Monday, May 10, 2010

May Day is Lei Day

Coming from Lahaina where plumeria were abundant, making a lei meant scampering outside with a paper bag, picking the fragrant blossoms, sitting under the mango tree, and stringing the garland of flowers. A snap!

Plumeria are like gold in East Hawai'i. Living in the mountains, making a lei takes a lot more time and effort. There are the fragile but pungent yellow ginger. But you need to pick the just about to open blossoms about noon time, place them gently on beds of wet ti leaves or paper towels and store them in the refrigerator until you have enough flowers for a lei.

Ti leaf leis are also an option but they do not have the lovely fragrance factor. Ti leaves grown green and abundantly in our area. The simple leis can be dressed up by using the various colored ti leaves, adding in fern or fake maile leaves, or wrapping ti leaf roses. Red leaves, purple leaves, yellow leaves, green leaves...the possibilities are many provided you have patience and ingenuity.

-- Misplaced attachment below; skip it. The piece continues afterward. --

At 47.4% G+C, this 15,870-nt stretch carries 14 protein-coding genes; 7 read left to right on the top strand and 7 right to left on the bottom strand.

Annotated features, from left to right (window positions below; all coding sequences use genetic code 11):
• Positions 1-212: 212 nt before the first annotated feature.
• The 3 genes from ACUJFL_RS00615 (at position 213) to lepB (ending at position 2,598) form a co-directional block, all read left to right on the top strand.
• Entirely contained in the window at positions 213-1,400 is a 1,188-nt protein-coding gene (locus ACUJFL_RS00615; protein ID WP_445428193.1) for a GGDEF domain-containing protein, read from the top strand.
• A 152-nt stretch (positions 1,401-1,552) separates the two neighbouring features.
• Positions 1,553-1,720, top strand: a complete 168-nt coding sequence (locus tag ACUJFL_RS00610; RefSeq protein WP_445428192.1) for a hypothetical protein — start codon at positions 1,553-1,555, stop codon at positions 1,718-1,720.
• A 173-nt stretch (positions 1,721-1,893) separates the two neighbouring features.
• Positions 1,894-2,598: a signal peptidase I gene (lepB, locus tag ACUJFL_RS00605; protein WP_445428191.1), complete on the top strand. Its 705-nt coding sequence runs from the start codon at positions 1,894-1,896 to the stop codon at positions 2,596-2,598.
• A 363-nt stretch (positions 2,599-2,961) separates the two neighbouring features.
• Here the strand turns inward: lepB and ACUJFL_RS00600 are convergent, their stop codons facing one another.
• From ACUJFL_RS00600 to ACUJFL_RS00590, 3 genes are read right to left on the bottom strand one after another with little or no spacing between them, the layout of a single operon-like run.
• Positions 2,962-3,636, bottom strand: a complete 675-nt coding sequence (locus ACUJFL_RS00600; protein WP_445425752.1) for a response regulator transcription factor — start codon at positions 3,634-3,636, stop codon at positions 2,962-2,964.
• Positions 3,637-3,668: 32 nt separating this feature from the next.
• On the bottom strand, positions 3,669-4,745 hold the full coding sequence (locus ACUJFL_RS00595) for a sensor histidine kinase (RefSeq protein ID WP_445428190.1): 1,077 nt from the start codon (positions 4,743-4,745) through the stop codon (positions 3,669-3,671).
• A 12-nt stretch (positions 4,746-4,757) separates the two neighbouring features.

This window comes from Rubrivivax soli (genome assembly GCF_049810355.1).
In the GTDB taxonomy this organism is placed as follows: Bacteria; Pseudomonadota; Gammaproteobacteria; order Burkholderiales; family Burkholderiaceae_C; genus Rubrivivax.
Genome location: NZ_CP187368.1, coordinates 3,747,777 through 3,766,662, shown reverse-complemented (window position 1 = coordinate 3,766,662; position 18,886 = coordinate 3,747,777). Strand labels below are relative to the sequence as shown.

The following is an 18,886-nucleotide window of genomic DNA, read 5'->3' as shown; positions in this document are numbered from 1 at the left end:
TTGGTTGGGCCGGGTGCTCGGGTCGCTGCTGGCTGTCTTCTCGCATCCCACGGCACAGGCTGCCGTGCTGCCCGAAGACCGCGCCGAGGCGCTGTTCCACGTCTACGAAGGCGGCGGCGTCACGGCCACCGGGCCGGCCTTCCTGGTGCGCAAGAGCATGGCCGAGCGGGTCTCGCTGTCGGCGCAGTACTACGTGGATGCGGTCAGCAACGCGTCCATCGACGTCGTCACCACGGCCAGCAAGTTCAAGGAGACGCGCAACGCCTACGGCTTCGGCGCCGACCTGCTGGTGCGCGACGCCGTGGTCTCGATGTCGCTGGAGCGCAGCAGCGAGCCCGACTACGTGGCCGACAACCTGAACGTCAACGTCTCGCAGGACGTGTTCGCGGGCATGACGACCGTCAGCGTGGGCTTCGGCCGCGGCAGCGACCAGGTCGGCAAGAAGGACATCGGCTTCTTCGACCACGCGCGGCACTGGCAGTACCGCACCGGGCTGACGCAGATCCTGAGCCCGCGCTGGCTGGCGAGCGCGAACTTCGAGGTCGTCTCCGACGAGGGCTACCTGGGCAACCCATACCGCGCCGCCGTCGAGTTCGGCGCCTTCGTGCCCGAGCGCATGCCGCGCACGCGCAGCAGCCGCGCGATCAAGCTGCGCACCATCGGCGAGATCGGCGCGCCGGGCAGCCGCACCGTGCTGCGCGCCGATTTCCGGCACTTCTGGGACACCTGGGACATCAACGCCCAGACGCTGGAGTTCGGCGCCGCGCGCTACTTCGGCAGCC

Travel a few miles up and liko lehua lei materials can be found along with the various ferns. Pick the shoot tips, clean the materials, spread out your mat and then spend the next two hours or so wrapping the arrangements of flowers and greenery on a backing. A treasured lei indeed.

But the simplicity of making a lei are gone. To wear a lei for May Day in the mountains takes time and planning. Perhaps that is why the gift of leis becomes more precious.

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